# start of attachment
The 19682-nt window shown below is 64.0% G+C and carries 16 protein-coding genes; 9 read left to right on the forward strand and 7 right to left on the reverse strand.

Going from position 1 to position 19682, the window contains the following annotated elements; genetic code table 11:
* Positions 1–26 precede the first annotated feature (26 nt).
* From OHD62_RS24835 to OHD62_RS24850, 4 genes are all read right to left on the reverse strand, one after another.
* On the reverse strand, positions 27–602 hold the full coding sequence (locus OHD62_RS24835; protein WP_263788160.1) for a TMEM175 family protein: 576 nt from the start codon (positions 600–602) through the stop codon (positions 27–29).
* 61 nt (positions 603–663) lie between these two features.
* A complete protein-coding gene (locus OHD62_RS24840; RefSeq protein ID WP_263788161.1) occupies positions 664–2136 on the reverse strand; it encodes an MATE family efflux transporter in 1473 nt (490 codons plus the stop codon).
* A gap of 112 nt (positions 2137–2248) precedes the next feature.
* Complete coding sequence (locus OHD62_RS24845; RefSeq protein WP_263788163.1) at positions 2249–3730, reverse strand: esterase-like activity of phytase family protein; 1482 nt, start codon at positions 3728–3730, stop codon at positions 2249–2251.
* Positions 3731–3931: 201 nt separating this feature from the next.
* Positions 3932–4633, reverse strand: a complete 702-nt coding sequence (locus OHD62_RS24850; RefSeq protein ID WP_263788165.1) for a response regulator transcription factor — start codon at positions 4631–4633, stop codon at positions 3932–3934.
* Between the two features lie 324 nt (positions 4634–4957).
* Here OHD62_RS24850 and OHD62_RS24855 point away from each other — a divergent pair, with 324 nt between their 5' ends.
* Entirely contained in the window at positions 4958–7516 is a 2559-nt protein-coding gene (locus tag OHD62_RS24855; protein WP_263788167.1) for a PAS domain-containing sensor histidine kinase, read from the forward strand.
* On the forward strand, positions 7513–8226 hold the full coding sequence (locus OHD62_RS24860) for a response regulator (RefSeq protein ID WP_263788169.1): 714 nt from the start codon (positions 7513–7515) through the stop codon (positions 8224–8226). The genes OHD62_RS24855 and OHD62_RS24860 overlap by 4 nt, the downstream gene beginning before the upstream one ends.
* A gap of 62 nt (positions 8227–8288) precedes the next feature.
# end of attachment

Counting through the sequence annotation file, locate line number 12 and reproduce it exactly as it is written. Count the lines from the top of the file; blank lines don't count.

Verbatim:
* Between the two features lie 324 nt (positions 4634–4957).